Daralyn Christensen, personal assistant, mother of two and barre instructor
New minimally-invasive robotic surgery helps patients get back to life faster with virtually no scarring
Daralyn Christensen, personal assistant, mother of two and barre instructor, had suffered from pain caused by uterine fibroids for years. Due to the fibroids’ size, quantity and location, surgical removal was not an option. Christiansen and her physician, Susana Gonzalez, MD, board-certified Obstetrician-Gynecologist at Queen of the Valley Medical Center, tried many other treatments, including low-dose birth control, which helped to ease the pain—temporarily.
“Over the last year, the pain increased. I couldn’t go to work. It was affecting my quality of life,” says Daralyn. “I had never given a hysterectomy much thought because I didn’t want to take off the six weeks of work.”
When Dr. Gonzalez shared that her recovery time would only be about three weeks if she opted for robotic surgery, Daralyn was astonished. She was also encouraged by the fact the scarring would be minimal. After years of pain, she booked the surgery.
Minimally-Invasive Robotic Surgery
For years, Queen of the Valley Medical Center has been at the forefront of robotic surgery, offering this minimally-invasive alternative to traditional open surgery or laparoscopy. Now, the hospital is home to the only robotics program with the da Vinci® Xi™ Surgical System in Napa and Solano counties and it’s making a difference in the lives of our community members in need of gynecological procedures.
“The beauty of these robotic procedures is that they barely leave a mark on the patient. Daralyn only needed three small incisions (a few centimeters in length) around the belly button. They are thin and barely noticeable,” says Dr. Gonzalez, one of several physicians who specialize in performing gynecological robotic procedures.
They now have the third generation robot, da Vinci Xi, which allows them to perform the procedure through a single-site incision.
The da Vinci Xi improves the surgeon’s dexterity and visibility. The arms mount onto an overhead boom which can pivot in any direction. The endoscope, which attaches to any of the robot’s four arms, displays a high definition, 3D image, enhancing the surgeon’s vision. The robot’s joints offer a fuller range of motion than is possible with the human hand, without any tremors.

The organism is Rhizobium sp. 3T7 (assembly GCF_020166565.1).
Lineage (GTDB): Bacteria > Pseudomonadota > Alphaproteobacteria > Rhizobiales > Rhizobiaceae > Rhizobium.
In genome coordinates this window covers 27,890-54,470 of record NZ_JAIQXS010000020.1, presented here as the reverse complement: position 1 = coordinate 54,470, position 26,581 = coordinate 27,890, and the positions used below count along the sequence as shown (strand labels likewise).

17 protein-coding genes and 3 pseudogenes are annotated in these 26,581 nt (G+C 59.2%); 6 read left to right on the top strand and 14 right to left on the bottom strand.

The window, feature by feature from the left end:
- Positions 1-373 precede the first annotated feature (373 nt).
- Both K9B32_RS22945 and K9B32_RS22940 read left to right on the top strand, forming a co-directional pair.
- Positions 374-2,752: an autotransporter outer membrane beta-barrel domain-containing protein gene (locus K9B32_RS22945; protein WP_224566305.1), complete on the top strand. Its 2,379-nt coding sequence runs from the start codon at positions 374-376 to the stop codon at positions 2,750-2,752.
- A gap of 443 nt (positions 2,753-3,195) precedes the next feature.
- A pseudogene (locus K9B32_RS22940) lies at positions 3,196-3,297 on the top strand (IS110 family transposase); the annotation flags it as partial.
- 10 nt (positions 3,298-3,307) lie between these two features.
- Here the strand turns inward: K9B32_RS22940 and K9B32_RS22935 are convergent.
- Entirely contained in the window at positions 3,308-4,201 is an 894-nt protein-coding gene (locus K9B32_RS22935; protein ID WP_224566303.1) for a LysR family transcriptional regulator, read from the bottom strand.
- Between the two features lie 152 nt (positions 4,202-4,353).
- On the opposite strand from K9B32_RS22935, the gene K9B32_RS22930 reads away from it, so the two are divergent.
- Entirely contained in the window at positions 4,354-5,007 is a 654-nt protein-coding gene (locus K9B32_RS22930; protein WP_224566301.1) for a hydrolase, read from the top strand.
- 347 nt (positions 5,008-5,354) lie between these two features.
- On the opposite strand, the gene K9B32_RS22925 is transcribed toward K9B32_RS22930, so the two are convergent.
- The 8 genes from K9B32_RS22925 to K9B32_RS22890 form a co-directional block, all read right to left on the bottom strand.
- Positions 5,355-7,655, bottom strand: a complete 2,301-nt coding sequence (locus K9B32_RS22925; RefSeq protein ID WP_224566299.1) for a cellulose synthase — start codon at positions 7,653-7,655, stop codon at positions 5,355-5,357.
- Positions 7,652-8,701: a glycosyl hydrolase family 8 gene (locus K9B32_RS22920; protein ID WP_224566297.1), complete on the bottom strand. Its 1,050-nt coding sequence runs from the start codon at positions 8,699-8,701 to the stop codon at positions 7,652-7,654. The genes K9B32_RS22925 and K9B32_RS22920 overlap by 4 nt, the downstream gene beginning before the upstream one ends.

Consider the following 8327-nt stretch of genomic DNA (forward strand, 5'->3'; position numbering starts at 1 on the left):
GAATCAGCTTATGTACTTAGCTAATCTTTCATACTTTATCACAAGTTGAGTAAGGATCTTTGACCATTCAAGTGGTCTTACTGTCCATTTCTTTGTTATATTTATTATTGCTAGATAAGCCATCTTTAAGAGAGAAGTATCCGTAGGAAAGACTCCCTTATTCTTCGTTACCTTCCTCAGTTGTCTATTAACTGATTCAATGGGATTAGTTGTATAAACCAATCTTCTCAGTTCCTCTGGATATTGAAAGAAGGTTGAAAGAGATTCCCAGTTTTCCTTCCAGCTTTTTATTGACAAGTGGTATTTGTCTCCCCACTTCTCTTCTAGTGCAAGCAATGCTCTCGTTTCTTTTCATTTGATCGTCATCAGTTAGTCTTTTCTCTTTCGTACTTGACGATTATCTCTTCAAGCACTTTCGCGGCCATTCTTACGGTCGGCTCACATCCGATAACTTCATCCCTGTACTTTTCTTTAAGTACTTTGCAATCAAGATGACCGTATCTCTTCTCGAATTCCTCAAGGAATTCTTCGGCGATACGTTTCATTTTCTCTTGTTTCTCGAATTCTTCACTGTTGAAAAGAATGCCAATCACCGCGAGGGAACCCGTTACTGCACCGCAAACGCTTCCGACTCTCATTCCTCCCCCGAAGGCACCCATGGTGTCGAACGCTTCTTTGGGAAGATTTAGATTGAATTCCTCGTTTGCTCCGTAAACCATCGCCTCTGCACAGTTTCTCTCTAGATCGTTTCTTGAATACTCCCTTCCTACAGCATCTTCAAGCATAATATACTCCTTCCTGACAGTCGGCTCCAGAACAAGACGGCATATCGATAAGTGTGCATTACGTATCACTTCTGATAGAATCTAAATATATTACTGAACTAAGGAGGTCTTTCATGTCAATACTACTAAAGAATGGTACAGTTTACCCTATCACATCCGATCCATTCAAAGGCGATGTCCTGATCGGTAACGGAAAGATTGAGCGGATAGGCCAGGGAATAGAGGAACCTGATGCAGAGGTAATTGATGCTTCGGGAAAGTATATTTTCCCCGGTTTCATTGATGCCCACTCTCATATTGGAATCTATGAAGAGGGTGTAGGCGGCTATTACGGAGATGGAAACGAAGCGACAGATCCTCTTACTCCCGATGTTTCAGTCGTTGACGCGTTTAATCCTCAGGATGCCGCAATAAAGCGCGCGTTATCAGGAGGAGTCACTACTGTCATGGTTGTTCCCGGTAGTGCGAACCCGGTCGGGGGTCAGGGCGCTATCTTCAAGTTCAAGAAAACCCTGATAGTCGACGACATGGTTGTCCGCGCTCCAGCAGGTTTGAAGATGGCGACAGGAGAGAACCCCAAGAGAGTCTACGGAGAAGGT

Dr. Gonzalez says with this new system, patients experience:
- Less pain and scarring
- Less blood loss (two tablespoons compared to ½ liter in a traditional hysterectomy)
- Shorter hospital stay (most patients go home the same day compared to 3-4 days in the hospital for traditional hysterectomy)
- Less risk of infection
- Faster recovery time (2-4 weeks compared to 8 weeks for traditional hysterectomy)
Daralyn was back at the barre studio as a student 3 weeks after surgery and was teaching the class a month after the procedure.
“I was back home four hours after the procedure and the scars are completely healed; I got a spray tan and the technician didn’t even notice them! I can’t believe I waited so long, it was a simple solution for something that caused me so much pain,” she says. “It’s changed my whole life.”
As many as 80 percent of American women are affected by fibroids — noncancerous growths that develop in the uterus. Women can have one fibroid or many, as small as a pea or as large as a melon. Although treatment is not always necessary, some women experience debilitating symptoms such as heavy menstrual bleeding, pelvic pain and fertility problems. Depending on their location, fibroids can also press on the bladder, causing frequent urination.
What causes fibroids is still unclear, but risk factors include age and family history. In fact, fibroids are most common among women in their 30s and 40s, prior to menopause. Obesity and a diet high in red meat are also linked with higher occurrence of fibroids, and African-American women are at higher risk than women of other ethnicities.
Other Treatment Options
For decades, hysterectomy was the only treatment option for painful fibroids. But thanks to medical advancements, women suffering from fibroid symptoms now have a wider range of treatment options, including hormone therapy, endometrial ablation and uterine fibroid embolization.
“A minimally-invasive hysterectomy is usually recommended after all other treatment options have been considered,” says Gonzalez. “At Queen of the Valley Medical Center, we recommend robotic surgery using the da Vinci Xi for patients with benign fibroids who have not been able to fix the problem with medical therapy and continue to have significant issues and discomfort.”
If you’re a woman experiencing pain in your uterus or excessive menstrual bleeding, schedule an appointment with your OB/GYN to determine if you’re suffering from uterine fibroids and what your best treatment approach is based on your medical history.
For more information on robotic-assisted surgery at Queen of the Valley Medical Center, click here.
This information is not intended as a substitute for professional medical care. Always follow your health care professional's instructions.